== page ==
The Williams family know a lot about life on the neonatal intensive care unit. Rebekah and Anthony’s first daughter, Anwen, spent 10 weeks on the neonatal intensive care unit (NICU) five years ago after being born 12 weeks early. This year, the couple spent 159 days there after the birth of their twin daughters at just 24 weeks.
When Rebekah became pregnant with twins, the couple were naturally concerned that their babies would be premature. But they were reassured and told, as Anwen’s early birth had most probably been caused by an infection, it was unlikely to happen again.
But Rebekah and Anthony were right to be concerned. Though a check at 17 weeks indicated that everything was fine, a scan three weeks later revealed that Rebekah’s cervix had shortened significantly, meaning that she could go into labour at any time. Being born at only 20 weeks would give the babies zero chance of survival but there was very little anyone could do to stop it, or even predict when it might happen. Terrified, Rebekah was put on bed rest and sent home.
At 24 weeks plus two days, Rebekah went into labour, at which point there was still a very real a chance that her twins would not survive. Thankfully, as there had been prior warning, everything had been done to prepare for the babies’ births, including administering magnesium for their brains and steroids for their lungs. Mali shot out when Rebekah’s waters broke weighing just 620 grams and was whisked away to NICU in a transport incubator. Cari followed soon after at a smaller 591 grams.
Rebekah said: “Having been NICU parents before, we were prepared for that first bit in some ways. Walking onto the unit for the very first time is terrifying but we recognised a lot of the staff there and we knew what all the scary looking machines did. But seeing our tiny babies for the first time was still somehow a shock. We were told that the first few days were critical, that we were at the beginning of a long journey and that things would likely get a lot worse after an initial honeymoon period. The anticipation of that was terrifying.”
During those first few weeks Mali and Cari came off the ventilators only to have to go back on them again. They had countless blood transfusions, were diagnosed with holes in their hearts and were treated for multiple infections. The twins also had regular head scans, which were particularly frightening for Rebekah and Anthony as their daughter Anwen had been diagnosed with cerebral palsy from a head scan at three weeks old.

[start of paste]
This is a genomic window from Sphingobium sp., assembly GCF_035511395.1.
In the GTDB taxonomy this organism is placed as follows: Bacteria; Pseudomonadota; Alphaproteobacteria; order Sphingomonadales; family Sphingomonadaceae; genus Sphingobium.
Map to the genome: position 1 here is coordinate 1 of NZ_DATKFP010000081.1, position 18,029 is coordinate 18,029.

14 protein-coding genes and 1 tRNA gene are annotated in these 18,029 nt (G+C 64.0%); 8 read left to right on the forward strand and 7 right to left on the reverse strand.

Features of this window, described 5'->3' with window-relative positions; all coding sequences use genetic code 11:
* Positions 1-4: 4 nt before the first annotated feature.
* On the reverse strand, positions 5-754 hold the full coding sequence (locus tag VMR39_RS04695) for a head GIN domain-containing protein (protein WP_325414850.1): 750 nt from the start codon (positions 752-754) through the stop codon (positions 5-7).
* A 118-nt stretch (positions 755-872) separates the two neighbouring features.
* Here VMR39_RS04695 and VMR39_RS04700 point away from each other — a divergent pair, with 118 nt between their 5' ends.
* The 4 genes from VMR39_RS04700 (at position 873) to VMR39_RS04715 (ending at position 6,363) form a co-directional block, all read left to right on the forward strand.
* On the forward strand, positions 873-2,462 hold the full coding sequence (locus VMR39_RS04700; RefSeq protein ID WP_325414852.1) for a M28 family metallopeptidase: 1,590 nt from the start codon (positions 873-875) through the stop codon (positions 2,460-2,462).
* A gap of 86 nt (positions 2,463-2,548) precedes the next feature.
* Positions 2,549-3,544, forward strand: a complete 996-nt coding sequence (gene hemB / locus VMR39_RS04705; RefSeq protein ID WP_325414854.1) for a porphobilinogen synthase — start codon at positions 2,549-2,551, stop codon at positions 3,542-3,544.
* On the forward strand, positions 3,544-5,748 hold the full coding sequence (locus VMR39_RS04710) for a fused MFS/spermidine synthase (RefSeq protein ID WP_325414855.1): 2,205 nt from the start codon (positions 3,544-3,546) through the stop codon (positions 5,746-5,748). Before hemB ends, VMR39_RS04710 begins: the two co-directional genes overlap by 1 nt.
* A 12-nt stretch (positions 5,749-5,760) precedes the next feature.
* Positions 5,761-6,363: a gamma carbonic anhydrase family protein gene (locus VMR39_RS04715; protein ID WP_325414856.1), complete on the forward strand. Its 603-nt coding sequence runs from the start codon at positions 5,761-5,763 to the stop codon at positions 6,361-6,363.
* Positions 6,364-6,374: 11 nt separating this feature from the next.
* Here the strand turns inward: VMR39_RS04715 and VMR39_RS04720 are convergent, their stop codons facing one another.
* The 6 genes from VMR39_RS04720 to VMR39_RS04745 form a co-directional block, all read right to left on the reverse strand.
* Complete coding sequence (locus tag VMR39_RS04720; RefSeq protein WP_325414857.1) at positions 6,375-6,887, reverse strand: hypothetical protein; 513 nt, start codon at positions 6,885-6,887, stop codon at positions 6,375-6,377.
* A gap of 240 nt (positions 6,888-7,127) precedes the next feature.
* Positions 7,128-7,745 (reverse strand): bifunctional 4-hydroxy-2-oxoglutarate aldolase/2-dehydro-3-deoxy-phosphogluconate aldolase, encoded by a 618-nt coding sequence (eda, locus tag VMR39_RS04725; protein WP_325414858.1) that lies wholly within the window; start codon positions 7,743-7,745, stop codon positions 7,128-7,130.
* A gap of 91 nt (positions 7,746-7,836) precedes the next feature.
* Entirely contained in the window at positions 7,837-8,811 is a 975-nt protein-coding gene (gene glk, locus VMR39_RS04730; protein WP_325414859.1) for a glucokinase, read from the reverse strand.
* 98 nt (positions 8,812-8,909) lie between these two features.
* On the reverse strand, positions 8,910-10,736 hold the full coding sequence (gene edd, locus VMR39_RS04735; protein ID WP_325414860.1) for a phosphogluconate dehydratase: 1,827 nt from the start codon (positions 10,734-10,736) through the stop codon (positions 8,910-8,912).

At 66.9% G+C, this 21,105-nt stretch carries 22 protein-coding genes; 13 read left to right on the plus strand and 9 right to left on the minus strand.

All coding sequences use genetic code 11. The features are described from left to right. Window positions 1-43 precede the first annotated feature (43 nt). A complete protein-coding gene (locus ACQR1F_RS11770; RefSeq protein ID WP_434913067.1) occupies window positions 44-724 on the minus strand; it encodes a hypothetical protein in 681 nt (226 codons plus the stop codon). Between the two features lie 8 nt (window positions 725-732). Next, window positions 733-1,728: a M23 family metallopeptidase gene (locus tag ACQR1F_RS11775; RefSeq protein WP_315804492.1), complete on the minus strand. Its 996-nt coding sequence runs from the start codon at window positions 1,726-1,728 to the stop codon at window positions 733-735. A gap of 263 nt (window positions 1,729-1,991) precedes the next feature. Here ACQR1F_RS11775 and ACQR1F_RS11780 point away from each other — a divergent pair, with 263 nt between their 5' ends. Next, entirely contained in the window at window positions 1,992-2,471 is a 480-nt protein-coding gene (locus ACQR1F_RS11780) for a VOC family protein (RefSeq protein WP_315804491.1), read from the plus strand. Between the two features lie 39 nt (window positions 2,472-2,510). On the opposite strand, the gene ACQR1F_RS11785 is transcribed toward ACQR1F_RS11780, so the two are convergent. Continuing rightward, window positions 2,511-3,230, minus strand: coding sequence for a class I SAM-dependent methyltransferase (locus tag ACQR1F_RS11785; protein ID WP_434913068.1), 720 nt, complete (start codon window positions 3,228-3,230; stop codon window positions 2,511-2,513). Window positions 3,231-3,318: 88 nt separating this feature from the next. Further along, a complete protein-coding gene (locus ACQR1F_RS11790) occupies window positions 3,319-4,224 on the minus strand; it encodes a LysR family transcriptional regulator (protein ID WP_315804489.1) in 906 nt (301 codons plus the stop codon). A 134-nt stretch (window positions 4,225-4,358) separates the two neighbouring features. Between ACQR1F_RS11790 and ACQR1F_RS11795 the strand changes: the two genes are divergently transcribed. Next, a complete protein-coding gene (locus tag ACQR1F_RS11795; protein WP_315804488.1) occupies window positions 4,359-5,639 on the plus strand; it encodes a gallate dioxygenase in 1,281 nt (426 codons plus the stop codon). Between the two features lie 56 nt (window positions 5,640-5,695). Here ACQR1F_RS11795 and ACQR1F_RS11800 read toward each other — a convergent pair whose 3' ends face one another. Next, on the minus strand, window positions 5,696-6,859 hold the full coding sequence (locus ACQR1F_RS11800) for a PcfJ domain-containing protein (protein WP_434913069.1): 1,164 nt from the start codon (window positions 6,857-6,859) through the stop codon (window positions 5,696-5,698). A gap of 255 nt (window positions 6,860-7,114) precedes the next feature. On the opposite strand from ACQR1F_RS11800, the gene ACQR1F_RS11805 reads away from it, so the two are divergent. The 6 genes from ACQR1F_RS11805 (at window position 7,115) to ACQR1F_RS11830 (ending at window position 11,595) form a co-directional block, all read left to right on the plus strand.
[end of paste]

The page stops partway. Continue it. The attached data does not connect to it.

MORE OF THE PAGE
Then, at 18 days old, Mali’s condition deteriorated rapidly. She became septic with MRSA had developed a large blood clot that was impacting on both her heart and kidneys. Her body started to swell to the point that she was almost unrecognisable. She was put on multiple antibiotics and had to have a chest drain inserted to remove the fluid from her lungs.
Rebekah says: “Anyone who’s spent time on NICU may be aware of the ‘bad news room’ so when we were taken there on the 26th day, we were prepared for the worst. On top of the sepsis and blood clot, one of Mali’s kidneys had become enlarged and she had stopping weeing. We feared that this was a sign that her body was shutting down. We were told in the kindest way possible to prepare for the worst. I felt so overwhelmingly helpless. None of this was the babies’ fault but they were the ones who were suffering. We’d almost felt at first that because they were in the best place possible that they would be ok. But we’d already experienced two losses on the ward this time and we knew now only too well that it could happen to us too. We went home that night to Anwen, waiting by the phone but willing with all our hearts for it not to ring.”
Over the next 48 hours, as her parents tried to face the fact that they may leave without one of their daughters, Mali showed no sign of improvement. Then, on the Saturday evening, a small miracle happened – Mali did a wee! It was a sign that her kidneys were starting to recover and that she was back from the brink!
From then on, Mali and Cari’s progress was slow but steady. By mid-August, both babies were well enough to come off their ventilators and by the end of the same month they had graduated to the High Dependency Unit. The babies still battled with repeated bouts of MRSA, but their main challenge now was to feed and grow.
After 159 long days in NICU, Rebekah and Anthony were able to take their precious girls home. Rebekah says: “We’re not leaving the NICU unscathed, and we know that we’ll rely on the children’s hospital for support for many years to come. We feel so lucky to have the opportunity to take them home but we also know that it isn’t just luck. Mali and Cari’s survival would just not have been in any way possible without the neonatal intensive care unit and its wonderful team. The equipment around them kept them alive – from the incubators that gave them the environment they needed to grow to the ventilators that literally breathed on their behalf for more than two months.”
Right now, the Noah’s Ark Charity is running an appeal to raise £300,000 for the neonatal intensive care unit. Funds raised from the Tiny Lives Appeal will provide transport incubators, ventilators and incubators, all pieces of equipment that are vital in providing care to around 600 of the smallest and sickest babies in Wales each year.